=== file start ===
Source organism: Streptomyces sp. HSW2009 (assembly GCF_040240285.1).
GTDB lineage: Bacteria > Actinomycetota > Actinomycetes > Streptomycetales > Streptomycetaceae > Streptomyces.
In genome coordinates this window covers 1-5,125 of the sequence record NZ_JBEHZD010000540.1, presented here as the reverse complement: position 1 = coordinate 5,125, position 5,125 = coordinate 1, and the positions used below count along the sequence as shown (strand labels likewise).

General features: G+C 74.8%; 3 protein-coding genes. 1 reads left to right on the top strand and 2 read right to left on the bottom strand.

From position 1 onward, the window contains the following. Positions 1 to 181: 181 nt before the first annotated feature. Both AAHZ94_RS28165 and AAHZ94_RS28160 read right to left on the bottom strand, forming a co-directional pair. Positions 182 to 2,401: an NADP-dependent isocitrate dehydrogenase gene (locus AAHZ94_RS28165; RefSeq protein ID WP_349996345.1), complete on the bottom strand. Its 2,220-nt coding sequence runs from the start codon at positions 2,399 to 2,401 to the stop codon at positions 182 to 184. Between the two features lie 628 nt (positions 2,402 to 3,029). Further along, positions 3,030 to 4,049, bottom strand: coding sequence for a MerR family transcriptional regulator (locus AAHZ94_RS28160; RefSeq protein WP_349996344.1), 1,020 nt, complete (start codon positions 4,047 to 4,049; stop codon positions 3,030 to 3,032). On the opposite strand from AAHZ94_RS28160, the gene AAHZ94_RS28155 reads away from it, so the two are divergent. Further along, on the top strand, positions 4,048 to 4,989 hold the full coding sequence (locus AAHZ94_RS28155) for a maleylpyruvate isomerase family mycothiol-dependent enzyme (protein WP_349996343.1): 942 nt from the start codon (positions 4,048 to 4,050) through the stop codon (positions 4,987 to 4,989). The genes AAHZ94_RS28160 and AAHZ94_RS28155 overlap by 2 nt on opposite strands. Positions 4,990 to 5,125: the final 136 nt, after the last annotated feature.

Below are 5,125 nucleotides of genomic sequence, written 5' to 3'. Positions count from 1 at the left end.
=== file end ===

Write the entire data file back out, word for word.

Source organism: Streptomyces sp. HSW2009 (assembly GCF_040240285.1).
GTDB lineage: Bacteria > Actinomycetota > Actinomycetes > Streptomycetales > Streptomycetaceae > Streptomyces.
In genome coordinates this window covers 1-5,125 of the sequence record NZ_JBEHZD010000540.1, presented here as the reverse complement: position 1 = coordinate 5,125, position 5,125 = coordinate 1, and the positions used below count along the sequence as shown (strand labels likewise).

General features: G+C 74.8%; 3 protein-coding genes. 1 reads left to right on the top strand and 2 read right to left on the bottom strand.

From position 1 onward, the window contains the following. Positions 1 to 181: 181 nt before the first annotated feature. Both AAHZ94_RS28165 and AAHZ94_RS28160 read right to left on the bottom strand, forming a co-directional pair. Positions 182 to 2,401: an NADP-dependent isocitrate dehydrogenase gene (locus AAHZ94_RS28165; RefSeq protein ID WP_349996345.1), complete on the bottom strand. Its 2,220-nt coding sequence runs from the start codon at positions 2,399 to 2,401 to the stop codon at positions 182 to 184. Between the two features lie 628 nt (positions 2,402 to 3,029). Further along, positions 3,030 to 4,049, bottom strand: coding sequence for a MerR family transcriptional regulator (locus AAHZ94_RS28160; RefSeq protein WP_349996344.1), 1,020 nt, complete (start codon positions 4,047 to 4,049; stop codon positions 3,030 to 3,032). On the opposite strand from AAHZ94_RS28160, the gene AAHZ94_RS28155 reads away from it, so the two are divergent. Further along, on the top strand, positions 4,048 to 4,989 hold the full coding sequence (locus AAHZ94_RS28155) for a maleylpyruvate isomerase family mycothiol-dependent enzyme (protein WP_349996343.1): 942 nt from the start codon (positions 4,048 to 4,050) through the stop codon (positions 4,987 to 4,989). The genes AAHZ94_RS28160 and AAHZ94_RS28155 overlap by 2 nt on opposite strands. Positions 4,990 to 5,125: the final 136 nt, after the last annotated feature.

Below are 5,125 nucleotides of genomic sequence, written 5' to 3'. Positions count from 1 at the left end.